Sure, but if you're based in Ireland GCHQ can't use the law to make you do anything. Sure they can blackmail you or hack you but it makes their life more difficult (probably...).
@blowdart: It could still have privacy benefits though:
@cheong: Depends what you want to do. IIRC the USB based attacks can make the machines spit out money. Also chip and pin won't protect you from skimmers on cash points afaik because most ATMs still use mag stripe (fairly sure UK ATMs use mag stripe despite all our shops and debit/credit cards now using EMV. I assume this is in part because you can use other cards (e.g. cash cards) that don't have EMV at cash machines.
It's also common in the UK and Europe to clone the mag stripes and then sell them for use in the states where card security languishes in the stone age. Of course this is a fairly easy form of fraud for banks to spot (although becoming harder in the internet age when you may legitimately make transactions in vastly separated countries within a very short time frame).
@JoshRoss: ah, OK. Makes sense.
@cheong: Obligatory xkcd: http://xkcd.com/463/. Seriously, though, no matter how secure the network it's better to try and ensure they have secure OS too. Especially as just about anyone will have physical access to your ATM. Even if an ATM does have CCTV that still means you need to review the CCTV which you'll only do after you find out something's wrong and if they're wearing a balaclava your footage is rendered useless.
Microsoft typically has paid versions of the "freebies" that they offer. You try the free version and pay for the upgrade to the paid version if you want the additional features. Microsoft makes money if they can convince you that the additional features are worth the money. Sounds like the exact opposite of "lock-in" to me.
With Apple, makes money upfront with the hardware, and they offer you free * so you keep purchasing the hardware. Is that "lock-in"? I think it is more so than Microsoft's revenue model.
They're both the same... it's called business.
? The free version on iPad is no less feature rich than the viewer functionality you get if you don't pay for Office on desktop...
2. Free upgrades to perpetuity.
On top of that, the operator of said "app store" gets a cut of the license fee. Apple would expect 30% of that. The subscription model is a way to work around this.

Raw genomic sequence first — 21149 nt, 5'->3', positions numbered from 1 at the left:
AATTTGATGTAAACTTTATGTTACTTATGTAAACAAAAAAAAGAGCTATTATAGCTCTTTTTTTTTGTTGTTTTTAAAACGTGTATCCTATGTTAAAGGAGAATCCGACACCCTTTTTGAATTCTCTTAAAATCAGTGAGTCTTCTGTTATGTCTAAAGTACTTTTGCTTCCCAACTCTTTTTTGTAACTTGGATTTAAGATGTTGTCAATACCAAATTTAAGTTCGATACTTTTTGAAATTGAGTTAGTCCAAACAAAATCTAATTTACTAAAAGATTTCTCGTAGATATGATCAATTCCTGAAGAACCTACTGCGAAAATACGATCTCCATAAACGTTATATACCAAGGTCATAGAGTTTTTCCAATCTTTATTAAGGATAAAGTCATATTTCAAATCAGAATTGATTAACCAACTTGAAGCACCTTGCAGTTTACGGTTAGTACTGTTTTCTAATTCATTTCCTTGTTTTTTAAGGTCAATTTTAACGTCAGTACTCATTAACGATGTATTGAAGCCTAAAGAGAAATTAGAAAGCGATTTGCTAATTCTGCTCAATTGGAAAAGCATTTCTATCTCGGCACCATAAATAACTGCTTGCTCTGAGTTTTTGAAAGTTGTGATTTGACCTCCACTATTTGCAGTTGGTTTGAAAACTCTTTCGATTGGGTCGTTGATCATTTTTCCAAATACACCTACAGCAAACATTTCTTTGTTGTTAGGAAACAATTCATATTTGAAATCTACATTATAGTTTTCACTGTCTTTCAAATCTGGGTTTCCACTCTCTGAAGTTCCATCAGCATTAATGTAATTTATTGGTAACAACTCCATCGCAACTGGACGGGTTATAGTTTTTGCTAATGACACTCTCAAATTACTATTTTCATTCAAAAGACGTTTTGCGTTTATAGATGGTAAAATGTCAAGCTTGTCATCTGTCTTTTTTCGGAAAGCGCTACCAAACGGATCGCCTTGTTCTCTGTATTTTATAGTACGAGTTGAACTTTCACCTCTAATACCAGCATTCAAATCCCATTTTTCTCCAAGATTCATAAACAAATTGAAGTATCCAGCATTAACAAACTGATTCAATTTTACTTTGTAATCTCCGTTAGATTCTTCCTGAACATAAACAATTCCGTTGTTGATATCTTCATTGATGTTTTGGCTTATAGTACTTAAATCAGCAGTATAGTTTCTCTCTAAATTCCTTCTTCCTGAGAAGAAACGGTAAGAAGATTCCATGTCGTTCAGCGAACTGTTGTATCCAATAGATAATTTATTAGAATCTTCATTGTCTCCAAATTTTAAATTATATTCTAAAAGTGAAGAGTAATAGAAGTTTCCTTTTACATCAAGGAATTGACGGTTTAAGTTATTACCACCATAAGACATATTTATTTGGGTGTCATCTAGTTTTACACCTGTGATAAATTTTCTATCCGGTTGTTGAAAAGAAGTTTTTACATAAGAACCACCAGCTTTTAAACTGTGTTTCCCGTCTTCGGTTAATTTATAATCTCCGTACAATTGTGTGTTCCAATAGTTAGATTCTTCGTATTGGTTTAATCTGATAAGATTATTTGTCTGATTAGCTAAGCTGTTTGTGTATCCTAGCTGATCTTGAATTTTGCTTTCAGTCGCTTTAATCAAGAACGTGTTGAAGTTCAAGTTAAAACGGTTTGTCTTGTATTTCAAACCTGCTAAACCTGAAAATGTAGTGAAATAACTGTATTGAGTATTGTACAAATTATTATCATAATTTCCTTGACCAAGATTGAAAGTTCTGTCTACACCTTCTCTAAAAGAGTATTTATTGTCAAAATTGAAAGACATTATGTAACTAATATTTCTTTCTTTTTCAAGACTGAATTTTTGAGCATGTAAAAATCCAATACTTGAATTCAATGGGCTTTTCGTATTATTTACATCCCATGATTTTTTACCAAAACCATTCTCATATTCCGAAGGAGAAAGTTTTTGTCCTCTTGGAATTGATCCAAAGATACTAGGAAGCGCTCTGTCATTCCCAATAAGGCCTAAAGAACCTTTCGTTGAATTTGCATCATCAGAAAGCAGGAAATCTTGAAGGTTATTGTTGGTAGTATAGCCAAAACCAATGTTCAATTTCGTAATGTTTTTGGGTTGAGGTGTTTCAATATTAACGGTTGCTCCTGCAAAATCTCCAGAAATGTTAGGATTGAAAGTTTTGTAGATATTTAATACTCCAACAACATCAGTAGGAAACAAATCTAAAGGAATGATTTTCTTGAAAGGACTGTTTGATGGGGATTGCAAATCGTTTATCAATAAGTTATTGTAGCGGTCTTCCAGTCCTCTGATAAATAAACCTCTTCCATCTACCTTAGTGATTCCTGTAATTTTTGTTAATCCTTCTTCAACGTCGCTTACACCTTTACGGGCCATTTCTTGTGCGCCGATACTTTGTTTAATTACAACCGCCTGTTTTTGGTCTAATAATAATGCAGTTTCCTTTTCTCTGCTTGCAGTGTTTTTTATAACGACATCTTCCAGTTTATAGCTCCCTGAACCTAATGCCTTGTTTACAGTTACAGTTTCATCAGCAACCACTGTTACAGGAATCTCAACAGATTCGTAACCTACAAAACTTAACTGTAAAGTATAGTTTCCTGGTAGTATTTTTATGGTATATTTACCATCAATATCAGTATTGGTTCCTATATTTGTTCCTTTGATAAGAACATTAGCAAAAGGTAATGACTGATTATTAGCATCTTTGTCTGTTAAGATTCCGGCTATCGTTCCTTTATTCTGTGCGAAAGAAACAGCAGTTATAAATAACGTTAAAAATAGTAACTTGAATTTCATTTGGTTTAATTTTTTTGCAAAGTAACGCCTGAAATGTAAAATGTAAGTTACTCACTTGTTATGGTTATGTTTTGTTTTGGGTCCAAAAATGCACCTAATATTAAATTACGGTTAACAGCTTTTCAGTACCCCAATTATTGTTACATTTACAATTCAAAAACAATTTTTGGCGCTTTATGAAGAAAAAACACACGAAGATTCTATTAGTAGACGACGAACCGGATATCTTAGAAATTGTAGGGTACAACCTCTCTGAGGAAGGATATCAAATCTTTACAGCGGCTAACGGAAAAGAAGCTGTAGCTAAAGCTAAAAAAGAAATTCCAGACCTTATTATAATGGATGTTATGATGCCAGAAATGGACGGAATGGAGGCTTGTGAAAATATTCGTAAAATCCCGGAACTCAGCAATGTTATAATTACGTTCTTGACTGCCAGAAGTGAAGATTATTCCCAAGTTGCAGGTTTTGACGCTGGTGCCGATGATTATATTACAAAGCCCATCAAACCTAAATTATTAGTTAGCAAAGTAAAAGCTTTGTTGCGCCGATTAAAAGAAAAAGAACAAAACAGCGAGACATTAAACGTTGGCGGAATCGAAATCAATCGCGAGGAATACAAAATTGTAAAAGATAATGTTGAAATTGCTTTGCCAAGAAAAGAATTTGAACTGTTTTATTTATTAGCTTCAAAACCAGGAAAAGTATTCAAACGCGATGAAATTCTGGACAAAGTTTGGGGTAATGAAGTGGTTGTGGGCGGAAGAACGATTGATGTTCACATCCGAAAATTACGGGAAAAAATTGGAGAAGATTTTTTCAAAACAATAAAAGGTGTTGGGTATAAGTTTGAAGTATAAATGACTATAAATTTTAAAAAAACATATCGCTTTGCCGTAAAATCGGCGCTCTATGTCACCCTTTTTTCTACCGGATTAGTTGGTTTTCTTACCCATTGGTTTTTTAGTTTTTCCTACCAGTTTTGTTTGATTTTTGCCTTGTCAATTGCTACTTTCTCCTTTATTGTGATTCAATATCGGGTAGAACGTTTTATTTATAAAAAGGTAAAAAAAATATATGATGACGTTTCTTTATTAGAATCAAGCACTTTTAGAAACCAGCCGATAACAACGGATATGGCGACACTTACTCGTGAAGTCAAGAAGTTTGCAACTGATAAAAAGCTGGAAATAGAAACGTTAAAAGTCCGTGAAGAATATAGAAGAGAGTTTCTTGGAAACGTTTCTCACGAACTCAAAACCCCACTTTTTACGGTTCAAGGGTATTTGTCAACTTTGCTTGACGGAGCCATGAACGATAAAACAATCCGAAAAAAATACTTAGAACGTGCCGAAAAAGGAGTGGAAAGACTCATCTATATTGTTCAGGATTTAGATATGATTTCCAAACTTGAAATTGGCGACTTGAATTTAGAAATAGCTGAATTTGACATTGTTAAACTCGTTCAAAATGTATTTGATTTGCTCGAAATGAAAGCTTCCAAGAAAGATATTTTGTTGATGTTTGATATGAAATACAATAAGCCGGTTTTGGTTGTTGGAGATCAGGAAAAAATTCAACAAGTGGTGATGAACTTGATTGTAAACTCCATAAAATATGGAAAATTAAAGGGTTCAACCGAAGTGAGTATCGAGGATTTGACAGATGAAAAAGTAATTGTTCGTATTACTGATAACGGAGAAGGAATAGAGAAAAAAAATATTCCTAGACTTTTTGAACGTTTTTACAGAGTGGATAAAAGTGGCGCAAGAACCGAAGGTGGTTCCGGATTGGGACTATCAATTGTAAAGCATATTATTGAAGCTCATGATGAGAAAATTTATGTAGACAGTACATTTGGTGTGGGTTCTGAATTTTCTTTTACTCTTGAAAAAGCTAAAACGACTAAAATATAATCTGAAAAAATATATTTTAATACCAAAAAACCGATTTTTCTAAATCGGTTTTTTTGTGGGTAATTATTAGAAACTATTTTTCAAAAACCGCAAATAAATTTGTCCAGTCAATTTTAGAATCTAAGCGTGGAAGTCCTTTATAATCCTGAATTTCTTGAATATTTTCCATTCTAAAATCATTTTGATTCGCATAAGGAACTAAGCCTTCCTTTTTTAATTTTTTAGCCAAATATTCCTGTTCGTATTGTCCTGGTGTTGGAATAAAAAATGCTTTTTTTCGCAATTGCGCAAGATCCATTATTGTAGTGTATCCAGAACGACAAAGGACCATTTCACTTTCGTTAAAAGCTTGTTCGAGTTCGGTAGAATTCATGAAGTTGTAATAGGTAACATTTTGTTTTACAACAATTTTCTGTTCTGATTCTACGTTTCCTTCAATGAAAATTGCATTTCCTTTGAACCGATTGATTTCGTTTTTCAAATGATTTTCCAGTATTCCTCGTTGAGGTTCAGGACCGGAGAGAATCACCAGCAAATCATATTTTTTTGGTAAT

The real value of an Office 365 subscription is the license to install the software on up to 5 PCs and Macs. There's no way in hell Microsoft is going to give up 30% to Apple when the (intended) primary use of the software is going to be on non-iPad devices.
Microsoft is making no bones about it. They're not trying to sell Office for iPad as a product in and of itself. This move is clearly to drive more Office 365 subscriptions.
Edit: I just read Apple is getting 30% of the Office 365 subscription.
I can't believe they agreed to that.
You could easily work around that by including some kind of app store promo code with the purchase of Office (I don't know exactly how this would work as I've never used Apple's app store, but I'm sure it can be done) that gives a "free" copy of Office for iPad. That way Apple get zero cash from the primary market and the users associate as a part of Office and don't get arsey when they don't get a free upgrade to the next major version.
@Richard.Hein: Now that scares me. Really, really scares me. Here is a future genuinely worse than Orwell imagined (emphasis added):
He took a twenty-five cent piece out of his pocket. There, too, in tiny clear lettering,
the same slogans were inscribed, and on the other face of the coin the head of Big
Brother. Even from the coin the eyes pursued you. On coins, on stamps, on the
covers of books, on banners, on posters, and on the wrappings of a cigarette Packet -
- everywhere. Always the eyes watching you and the voice enveloping you. Asleep
or awake, working or eating, indoors or out of doors, in the bath or in bed — no
escape. Nothing was your own except the few cubic centimetres inside your skull.
A single major number is actually applied to more than one SKU.